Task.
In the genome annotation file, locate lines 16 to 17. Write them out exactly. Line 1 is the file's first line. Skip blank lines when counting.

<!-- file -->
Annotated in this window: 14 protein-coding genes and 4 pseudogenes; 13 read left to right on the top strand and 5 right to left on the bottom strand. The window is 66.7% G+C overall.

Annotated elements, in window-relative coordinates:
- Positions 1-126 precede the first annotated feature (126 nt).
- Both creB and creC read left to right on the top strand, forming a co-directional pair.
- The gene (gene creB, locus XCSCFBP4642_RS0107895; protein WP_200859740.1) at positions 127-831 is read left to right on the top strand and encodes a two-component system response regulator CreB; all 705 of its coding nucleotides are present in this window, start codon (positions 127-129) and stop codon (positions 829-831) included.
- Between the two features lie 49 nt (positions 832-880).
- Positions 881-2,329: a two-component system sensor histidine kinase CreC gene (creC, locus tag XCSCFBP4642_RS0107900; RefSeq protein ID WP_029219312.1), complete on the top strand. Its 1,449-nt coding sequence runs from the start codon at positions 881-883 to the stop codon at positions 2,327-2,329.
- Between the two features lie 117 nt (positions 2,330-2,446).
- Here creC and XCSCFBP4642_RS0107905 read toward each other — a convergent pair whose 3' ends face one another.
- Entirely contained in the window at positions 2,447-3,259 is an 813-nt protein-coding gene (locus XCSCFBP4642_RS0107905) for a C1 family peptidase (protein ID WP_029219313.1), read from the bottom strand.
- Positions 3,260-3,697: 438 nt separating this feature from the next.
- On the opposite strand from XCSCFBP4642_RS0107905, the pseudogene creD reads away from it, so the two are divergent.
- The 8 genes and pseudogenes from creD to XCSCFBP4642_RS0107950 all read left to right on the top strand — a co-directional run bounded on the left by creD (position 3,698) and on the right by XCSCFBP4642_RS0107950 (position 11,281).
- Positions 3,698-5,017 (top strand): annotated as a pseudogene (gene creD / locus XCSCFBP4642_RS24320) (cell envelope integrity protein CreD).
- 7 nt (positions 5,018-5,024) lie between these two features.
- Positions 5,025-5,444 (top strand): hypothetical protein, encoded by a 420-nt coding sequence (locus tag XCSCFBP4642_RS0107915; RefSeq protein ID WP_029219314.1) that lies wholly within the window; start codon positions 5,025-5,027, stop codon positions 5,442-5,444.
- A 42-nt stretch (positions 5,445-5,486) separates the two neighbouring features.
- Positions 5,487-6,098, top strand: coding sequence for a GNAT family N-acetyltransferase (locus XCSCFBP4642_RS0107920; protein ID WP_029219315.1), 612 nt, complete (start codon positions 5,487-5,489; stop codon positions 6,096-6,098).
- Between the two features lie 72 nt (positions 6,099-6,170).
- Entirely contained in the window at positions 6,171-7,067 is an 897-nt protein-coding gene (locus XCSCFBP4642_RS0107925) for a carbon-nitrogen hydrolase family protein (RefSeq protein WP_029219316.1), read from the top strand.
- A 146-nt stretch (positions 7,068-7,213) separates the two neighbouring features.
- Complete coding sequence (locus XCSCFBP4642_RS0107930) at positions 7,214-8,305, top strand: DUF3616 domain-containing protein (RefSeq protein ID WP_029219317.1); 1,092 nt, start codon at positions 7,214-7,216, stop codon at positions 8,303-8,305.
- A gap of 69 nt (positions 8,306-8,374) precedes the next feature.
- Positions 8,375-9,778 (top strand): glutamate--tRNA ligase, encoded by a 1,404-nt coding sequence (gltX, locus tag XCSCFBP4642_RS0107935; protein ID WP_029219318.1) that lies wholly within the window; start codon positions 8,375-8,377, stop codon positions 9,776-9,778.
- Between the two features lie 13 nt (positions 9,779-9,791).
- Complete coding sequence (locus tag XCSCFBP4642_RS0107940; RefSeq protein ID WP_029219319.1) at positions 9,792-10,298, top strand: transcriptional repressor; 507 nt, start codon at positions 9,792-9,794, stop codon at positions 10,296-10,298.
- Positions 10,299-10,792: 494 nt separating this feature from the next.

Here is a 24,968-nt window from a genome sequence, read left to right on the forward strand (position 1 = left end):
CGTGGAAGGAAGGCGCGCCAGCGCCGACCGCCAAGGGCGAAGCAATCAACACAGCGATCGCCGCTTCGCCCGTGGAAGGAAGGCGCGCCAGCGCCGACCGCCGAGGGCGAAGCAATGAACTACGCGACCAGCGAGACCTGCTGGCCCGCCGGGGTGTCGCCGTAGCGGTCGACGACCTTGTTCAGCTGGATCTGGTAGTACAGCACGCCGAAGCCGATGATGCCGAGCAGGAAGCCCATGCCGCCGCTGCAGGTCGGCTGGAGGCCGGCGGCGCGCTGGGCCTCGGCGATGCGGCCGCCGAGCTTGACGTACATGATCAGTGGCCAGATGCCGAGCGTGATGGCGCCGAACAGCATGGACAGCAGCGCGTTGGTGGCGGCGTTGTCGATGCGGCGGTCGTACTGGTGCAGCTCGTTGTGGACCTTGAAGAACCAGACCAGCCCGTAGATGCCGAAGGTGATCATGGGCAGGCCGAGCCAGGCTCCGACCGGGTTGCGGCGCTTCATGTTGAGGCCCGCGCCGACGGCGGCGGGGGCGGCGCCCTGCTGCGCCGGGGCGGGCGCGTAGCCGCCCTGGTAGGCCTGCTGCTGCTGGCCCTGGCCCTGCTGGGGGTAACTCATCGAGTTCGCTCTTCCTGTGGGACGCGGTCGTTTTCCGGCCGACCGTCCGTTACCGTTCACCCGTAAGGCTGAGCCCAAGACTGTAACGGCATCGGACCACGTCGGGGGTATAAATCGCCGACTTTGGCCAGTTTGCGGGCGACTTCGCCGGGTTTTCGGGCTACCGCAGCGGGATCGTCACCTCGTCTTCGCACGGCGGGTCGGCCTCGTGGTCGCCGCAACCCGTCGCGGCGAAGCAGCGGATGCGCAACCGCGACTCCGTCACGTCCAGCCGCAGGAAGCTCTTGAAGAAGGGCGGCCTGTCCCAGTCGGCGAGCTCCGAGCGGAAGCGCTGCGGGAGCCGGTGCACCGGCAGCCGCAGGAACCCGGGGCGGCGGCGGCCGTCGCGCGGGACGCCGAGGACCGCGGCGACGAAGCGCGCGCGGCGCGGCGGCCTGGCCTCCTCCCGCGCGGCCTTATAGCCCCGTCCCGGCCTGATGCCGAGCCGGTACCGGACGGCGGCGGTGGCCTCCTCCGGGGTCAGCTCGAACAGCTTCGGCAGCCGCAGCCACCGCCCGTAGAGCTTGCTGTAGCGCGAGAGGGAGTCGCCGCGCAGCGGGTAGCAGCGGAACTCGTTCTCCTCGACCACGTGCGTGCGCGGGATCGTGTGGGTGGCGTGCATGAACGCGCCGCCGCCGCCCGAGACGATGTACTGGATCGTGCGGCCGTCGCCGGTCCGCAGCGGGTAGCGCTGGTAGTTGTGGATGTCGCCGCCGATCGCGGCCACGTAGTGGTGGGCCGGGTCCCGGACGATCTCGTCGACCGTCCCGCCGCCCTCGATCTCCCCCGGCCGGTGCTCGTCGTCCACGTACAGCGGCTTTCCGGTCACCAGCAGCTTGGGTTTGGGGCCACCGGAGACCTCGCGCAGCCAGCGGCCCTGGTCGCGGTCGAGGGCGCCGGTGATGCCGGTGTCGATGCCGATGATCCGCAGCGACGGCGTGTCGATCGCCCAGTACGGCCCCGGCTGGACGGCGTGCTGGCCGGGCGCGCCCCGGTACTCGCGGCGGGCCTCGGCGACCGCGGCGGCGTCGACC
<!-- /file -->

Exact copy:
- Positions 5,025-5,444 (top strand): hypothetical protein, encoded by a 420-nt coding sequence (locus tag XCSCFBP4642_RS0107915; RefSeq protein ID WP_029219314.1) that lies wholly within the window; start codon positions 5,025-5,027, stop codon positions 5,442-5,444.
- A 42-nt stretch (positions 5,445-5,486) separates the two neighbouring features.